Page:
Archive for March, 2012

Cross-Domain Calls for a WCF Service

As I develop more services for mobile devices (and mobile web in particular), cross-domain calls are becoming more frequent. Essentially, a cross-domain call happens when a web page uses JavaScript to access resources at a different URL. This can be as complex as hosting services completely separate from the app in another web site, or in another subdomain or on another port, and also can happen simply because the web page is calling a service over SSL.

The problem occurs because the browser only trusts calls from the exact same domain, unless the server says that it trusts your domain (or all domains). This is by design.

So the resolution is to have the server tell the clients what domains it trusts for cross-site calls. Seems simple, but of course there is more to it than that.

When the browser detects a cross-domain call, it behaves differently if your service is configured correctly. If you were expecting your JavaScript code to perform a POST to a REST URL, that is no longer what happens, at least initially. Instead of performing the POST, the browser actually sends an OPTIONS verb call to your REST URL. This is called a preflight request. Your service needs to respond to the preflight request containing the OPTIONS verb and let the browser know which parameters are acceptable on a cross-site call. If everything matches up and your client is in an allowed domain, then the browser performs the original POST that you expected and everything continues on normally.

If your service is not configured correctly, the browser doesn’t cooperate and you don’t see anything at all. Again, this is by design.

Configuring The Service

From an HTTP point of view, what we need to do in code is add the following name/value headers to our HTTP responses:

  • Access-Control-Allow-Origin
  • Access-Control-Allow-Methods
  • Access-Control-Allow-Headers
  • Access-Control-Max-Age

The first, Access-Control-Allow-Origin, needs to be added to any request so the browser knows to use the OPTIONS verb for cross-site calls, which just error out otherwise with an XmlHttpReqeust Error 101 in JavaScript. The other three need to be added in response to the OPTIONS verb request. 

The Access-Control-Allow-Origin header can be added with one or more values. If you expect any client anywhere to call your services, like Google Maps does, you want to add * for the value, allowing all callers. Otherwise, the most secure way to use Access-Control-Allow-Origin is to set it for the specific domains you want to accept. Say your services are at https://service.yoursitehere.com, and your client site is http://www.yousitehere.com, you want to set the value to http://www.yoursitehere.com.

The code adds the Access-Control-Allow-Methods header to tell the browser which HTTP verbs your calls will accept as cross-domain.

By adding the Access-Control-Allow-Headers header, you control exactly which HTTP headers are allowed in the actual request which follows the preflight request.

The Access-Control-Max-Age header tells the browser how long to cache the preflight call result before doing it again during this browser session. I set this long to avoid multiple preflight requests.

In my case, I’m using configuration-less WCF services as described here. In my experience much of the pain with WCF in the past has been with the complex configurations, and this option circumvents that problem substantially.

The C# Code

So this is how it’s done programmatically, in Global.asax in my case:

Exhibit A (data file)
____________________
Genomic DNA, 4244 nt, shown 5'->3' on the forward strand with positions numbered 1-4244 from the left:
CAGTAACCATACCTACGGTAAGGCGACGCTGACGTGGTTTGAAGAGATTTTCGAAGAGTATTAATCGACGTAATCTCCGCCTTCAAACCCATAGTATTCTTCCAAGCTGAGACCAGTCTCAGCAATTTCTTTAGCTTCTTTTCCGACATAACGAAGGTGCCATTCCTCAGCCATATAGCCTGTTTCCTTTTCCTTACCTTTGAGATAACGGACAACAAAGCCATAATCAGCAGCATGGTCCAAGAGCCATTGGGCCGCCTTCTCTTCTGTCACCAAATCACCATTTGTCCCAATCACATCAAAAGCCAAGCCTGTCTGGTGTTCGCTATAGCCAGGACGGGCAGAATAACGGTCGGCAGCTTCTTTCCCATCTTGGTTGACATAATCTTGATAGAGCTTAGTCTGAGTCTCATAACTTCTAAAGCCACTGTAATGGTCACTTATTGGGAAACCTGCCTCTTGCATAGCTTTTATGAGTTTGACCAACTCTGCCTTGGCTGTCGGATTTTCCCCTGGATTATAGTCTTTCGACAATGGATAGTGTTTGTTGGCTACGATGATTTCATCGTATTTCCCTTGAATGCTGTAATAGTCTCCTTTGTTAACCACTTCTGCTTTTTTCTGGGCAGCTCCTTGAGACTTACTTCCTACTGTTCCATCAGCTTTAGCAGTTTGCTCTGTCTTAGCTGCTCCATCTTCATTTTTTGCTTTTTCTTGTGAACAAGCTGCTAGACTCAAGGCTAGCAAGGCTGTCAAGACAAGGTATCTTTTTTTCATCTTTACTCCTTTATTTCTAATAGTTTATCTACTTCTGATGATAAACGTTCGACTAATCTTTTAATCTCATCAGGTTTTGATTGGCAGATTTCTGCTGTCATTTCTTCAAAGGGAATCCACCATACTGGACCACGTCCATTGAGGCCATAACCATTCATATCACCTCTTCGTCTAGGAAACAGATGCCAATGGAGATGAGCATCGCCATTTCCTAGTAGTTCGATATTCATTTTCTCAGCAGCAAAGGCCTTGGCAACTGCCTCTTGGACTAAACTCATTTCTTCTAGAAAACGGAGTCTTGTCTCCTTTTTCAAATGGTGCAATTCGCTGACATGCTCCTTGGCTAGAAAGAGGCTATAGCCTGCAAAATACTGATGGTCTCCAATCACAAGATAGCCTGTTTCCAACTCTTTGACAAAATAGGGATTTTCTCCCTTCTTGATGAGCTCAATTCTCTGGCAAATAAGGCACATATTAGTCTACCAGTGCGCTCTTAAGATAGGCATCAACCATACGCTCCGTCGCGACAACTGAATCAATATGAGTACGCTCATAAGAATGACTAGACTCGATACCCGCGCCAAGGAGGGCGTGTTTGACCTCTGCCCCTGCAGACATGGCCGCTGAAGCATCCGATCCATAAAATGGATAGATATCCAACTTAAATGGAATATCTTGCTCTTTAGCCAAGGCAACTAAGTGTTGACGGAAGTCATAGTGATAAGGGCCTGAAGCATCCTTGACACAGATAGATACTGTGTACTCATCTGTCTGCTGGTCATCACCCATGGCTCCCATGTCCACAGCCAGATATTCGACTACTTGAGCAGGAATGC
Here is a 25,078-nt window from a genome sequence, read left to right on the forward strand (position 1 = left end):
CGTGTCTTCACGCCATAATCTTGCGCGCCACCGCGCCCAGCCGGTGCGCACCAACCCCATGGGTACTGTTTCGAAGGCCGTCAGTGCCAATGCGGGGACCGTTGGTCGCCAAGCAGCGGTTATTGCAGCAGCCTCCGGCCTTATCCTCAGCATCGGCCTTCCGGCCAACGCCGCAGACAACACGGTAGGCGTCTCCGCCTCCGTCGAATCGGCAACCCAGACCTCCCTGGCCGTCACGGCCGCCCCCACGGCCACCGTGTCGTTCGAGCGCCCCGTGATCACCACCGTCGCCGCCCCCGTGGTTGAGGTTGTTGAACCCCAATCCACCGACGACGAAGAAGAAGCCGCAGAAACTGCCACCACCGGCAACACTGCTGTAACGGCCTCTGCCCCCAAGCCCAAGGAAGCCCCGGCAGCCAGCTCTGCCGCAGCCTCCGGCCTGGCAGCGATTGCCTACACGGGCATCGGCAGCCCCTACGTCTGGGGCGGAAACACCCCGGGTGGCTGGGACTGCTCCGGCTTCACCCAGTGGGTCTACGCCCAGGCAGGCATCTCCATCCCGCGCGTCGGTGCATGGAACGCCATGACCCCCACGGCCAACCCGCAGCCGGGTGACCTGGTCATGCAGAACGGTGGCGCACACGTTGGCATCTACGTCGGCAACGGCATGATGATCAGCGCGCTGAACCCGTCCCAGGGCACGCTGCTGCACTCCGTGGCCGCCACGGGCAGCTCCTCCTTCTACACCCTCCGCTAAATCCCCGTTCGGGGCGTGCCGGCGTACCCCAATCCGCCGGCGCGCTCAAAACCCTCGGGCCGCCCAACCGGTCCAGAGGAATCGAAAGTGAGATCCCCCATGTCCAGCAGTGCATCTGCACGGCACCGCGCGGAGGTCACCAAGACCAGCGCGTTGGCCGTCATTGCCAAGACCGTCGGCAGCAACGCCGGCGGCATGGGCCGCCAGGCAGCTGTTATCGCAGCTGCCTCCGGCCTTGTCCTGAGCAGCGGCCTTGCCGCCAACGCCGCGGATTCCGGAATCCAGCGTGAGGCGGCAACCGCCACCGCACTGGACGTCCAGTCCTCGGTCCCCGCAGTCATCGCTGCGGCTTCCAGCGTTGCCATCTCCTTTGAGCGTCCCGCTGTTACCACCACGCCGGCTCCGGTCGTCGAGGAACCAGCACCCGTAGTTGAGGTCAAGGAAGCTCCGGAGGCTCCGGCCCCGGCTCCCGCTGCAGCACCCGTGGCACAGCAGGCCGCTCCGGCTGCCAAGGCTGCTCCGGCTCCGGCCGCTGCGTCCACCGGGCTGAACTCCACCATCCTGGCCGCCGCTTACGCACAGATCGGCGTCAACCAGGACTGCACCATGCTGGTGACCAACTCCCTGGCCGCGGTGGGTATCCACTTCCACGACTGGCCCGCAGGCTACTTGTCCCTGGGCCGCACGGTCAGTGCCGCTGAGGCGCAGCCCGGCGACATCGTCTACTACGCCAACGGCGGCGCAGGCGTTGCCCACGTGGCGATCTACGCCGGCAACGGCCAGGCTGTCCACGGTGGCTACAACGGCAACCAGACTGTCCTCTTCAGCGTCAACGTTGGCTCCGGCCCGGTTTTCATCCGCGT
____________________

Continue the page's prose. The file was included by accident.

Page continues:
protected void Application_BeginRequest(object sender, EventArgs e)
 {
  HttpContext.Current.Response.AddHeader("Access-Control-Allow-Origin" , ”http://www.yoursitehere.com”);

 if (HttpContext.Current.Request.HttpMethod == "OPTIONS" )
 {
 //These headers are handling the "pre-flight" OPTIONS call sent by the browser
 HttpContext.Current.Response.AddHeader("Access-Control-Allow-Methods" , "GET, POST" );
 HttpContext.Current.Response.AddHeader("Access-Control-Allow-Headers" , "Content-Type, Accept" );
 
 
 HttpContext.Current.Response.AddHeader("Access-Control-Max-Age" "1728000" );
 HttpContext.Current.Response.End();
 }
 }
 

I put it Global.asax in order to avoid having each request handle multiple verbs and calling the handler in each service call. The downside to this is that any non-service request also gets the additional header and processing as well. For me, there are only service requests in this app so this is not a big deal.

The Client

I’ve regularly used jQuery to access services from client HTML code. It’s not complicated, the important parts are formatting the call to send JSON properly in response to our preflight request, which includes the dataType, contentType and data parameters to the $.ajax call.

 $.ajax({
 url: "https://www.yoursitehere.com/person/add",
 type: "POST" ,
 dataType: "json" ,
 contentType: "application/json" ,
 data: JSON.stringify(personObject),
 success: function (data) {
 //Process success here 
 },
 error: function (jqXHR, textStatus, errorThrown) {
 //process errors here 
 }
 });
 

Tools

If you are debugging REST services, you need some good tools. I have used Fiddler, the Chrome Developer Tools (the Network panel in particular) and the Chrome app Advanced REST Client Application successfully.

References

This post is the basis of the fix I’m describing

W3C description of how the HTTP process works

FireFox and CORS, also a lot of good info on HTTP headers

Hybrid QR Code/NFC Tag

My colleague Melissa Duckworth implemented a great idea: the hybrid QR Code/NFC tag. She superimposed a QR code on top of an NFC tag. Since NFC adoption is slow, you can still begin to take advantage of the rich possibilities of NFC while still supporting users with older devices.

hybridQRNFC

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